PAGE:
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25 April 2019 | Story Mamosa Makaya

Since 2016, the University of the Free State Center for Universal Access and Disability Support (CUADS) has received a grant from First National Bank worth R2 498 000, which supports tertiary bursaries for students with disabilities. Bursary holders are funded through CUADS, as the administrator of the bursaries.
  
These are students enrolled for various academic programmes who require academic assistance and/or assistive devices such as electronic handheld magnifiers, laptops, and hearing aids. The FNB grant also covers tuition, accommodation, study material and books, and meals.  The success of the grant is already evident, with one of the recipients having graduated with a Bachelor of Arts degree in December 2018. A second student was capped at the April 2019 graduations with a BSc Honours in Quantity Surveying.
 
Supporting the principles of the ITP

The UFS received the grant from FNB in instalments, starting in the 2016 academic year to date, supporting the needs of 40 disabled students. This grant and the work of CUADS speaks to and supports the principles of the Integrated Transformation Plan (ITP), namely inclusivity, transformation, and diversity. The vision of the Universal Access work stream is to enable the UFS to create an environment where students with disabilities can experience all aspects of student life equal to their non-disabled peers. The ITP provides for the recognition of the rights of people with disabilities as an important lesson in social justice and an opportunity to reinforce university values.

The successful administration of the grant to benefit past and present students is a ‘feather in the cap’ of CUADS, and is a shining example of the impact of public private investment and the endless possibilities that open up when there is a commitment to developing future leaders in academic spaces, allowing them to thrive by creating a learning environment that is welcoming and empowering. 



News Archive

Physical Planning lives in recaptured space
2014-06-18

When the Department of Physical Planning decided on a new office premises, the team decided to tackle the project with an overarching theme – recycling.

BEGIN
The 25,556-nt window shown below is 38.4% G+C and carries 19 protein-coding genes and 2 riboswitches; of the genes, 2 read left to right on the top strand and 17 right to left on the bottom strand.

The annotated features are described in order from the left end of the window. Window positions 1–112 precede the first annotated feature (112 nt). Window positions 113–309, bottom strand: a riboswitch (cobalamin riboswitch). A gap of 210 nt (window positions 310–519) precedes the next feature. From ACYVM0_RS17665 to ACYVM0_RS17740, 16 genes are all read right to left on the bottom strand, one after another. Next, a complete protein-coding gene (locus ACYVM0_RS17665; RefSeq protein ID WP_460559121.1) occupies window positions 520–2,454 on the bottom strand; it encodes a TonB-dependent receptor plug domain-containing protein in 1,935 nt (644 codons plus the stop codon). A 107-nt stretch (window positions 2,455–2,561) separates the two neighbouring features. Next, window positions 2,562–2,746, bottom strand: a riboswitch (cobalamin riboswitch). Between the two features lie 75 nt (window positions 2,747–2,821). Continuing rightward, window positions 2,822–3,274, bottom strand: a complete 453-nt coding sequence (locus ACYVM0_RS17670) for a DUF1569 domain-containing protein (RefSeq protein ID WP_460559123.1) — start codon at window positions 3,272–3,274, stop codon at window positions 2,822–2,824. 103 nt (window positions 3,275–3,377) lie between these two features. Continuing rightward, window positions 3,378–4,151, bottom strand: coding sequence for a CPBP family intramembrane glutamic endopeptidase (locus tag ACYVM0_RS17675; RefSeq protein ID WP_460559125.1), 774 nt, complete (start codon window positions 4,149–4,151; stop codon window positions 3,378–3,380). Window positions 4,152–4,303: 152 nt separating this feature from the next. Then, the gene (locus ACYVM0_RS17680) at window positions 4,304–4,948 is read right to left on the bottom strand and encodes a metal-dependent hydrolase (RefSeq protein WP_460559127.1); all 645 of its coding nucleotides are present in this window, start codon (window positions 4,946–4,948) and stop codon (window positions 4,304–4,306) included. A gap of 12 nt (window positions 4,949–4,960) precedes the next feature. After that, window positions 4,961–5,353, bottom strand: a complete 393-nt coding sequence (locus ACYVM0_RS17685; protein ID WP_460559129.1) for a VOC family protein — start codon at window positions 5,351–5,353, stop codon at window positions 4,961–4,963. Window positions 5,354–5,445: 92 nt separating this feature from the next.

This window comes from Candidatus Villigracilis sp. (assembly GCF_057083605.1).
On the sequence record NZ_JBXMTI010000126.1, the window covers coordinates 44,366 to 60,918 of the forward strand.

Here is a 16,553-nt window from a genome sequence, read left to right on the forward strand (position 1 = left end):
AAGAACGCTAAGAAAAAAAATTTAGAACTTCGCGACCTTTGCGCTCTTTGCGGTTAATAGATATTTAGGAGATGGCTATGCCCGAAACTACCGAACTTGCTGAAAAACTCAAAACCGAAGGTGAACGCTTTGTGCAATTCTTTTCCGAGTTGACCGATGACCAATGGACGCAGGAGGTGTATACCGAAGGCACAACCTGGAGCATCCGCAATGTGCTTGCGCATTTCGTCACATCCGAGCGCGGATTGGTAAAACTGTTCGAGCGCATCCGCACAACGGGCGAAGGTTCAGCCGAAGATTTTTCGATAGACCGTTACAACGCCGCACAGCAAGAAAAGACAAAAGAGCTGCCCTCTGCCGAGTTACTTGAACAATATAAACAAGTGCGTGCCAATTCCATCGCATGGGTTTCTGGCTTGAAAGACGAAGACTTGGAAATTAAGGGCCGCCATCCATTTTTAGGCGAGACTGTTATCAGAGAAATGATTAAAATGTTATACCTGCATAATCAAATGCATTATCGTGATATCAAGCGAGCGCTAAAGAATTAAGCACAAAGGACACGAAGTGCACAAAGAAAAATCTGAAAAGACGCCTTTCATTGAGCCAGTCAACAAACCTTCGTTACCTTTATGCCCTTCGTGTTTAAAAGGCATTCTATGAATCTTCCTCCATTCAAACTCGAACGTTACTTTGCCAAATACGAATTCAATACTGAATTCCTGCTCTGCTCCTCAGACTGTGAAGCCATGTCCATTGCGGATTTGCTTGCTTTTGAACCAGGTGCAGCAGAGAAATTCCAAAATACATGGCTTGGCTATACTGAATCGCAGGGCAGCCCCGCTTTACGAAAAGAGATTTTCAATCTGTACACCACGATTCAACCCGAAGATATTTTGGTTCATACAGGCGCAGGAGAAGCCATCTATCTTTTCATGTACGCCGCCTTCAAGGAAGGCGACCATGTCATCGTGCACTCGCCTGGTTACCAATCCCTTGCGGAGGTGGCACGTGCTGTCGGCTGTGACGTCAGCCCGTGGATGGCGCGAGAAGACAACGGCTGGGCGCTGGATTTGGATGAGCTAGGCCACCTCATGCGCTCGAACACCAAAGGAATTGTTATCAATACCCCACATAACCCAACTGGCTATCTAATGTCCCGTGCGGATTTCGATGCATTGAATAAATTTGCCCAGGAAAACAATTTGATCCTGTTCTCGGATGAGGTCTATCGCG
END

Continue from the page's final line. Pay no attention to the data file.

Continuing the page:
It is important for Physical Planning to not only dictate to other departments on campus, but to set the example themselves,” says Nico Janse van Rensburg, Director: Physical Planning at the UFS. 

Recaptured space

New office space on campus is simply not available. It was therefore decided to recover space and a store room was identified. “Fortunately, the storage area had ceilings. However, it was dilapidated and was sagging all over. To divert attention from the ceiling, we painted it in a dark colour and the walls white.

“All wiring was also done superficially. It draws the attention away from the uneven surfaces and simplifies work on the wiring. Instead of trying to hide it, we made a focal point of it,” says Janse van Rensburg.

Recycled building materials

Lots of the building material that was used to convert the storage space into offices, was recovered from other building projects on campus. Material that would normally be discarded was utilised creatively to not only serve a practical purpose, but also an aesthetic one.

A laboratory basin was used as wash basin. Remaining parts of granite slabs from other sites were utilised as top for the basin. Existing toilets were also reused. To enhance the atmosphere, new taps in an affordable, but durable range were installed.

Recycled furniture

We rambled through every possible store room to find furniture. Tables were simply sanded and varnished and look better than new. Even the cabinet at the entrance was saved from wind and weather and reused.

Hot and smart

Only one screen wall was built. It was left in raw brick, unplastered and unpainted to contribute to contrasting textures. Existing walls were left painted or unpainted as it was before.

“The environment that was created breaks down several existing perceptions. Such as the perception that everything has to match; everything has to be plastered and painted and many others. This is an example of how different materials can be combined to create a lively environment.

“Staff members have already moved into their new offices and are very satisfied,” says Janse van Rensburg. 

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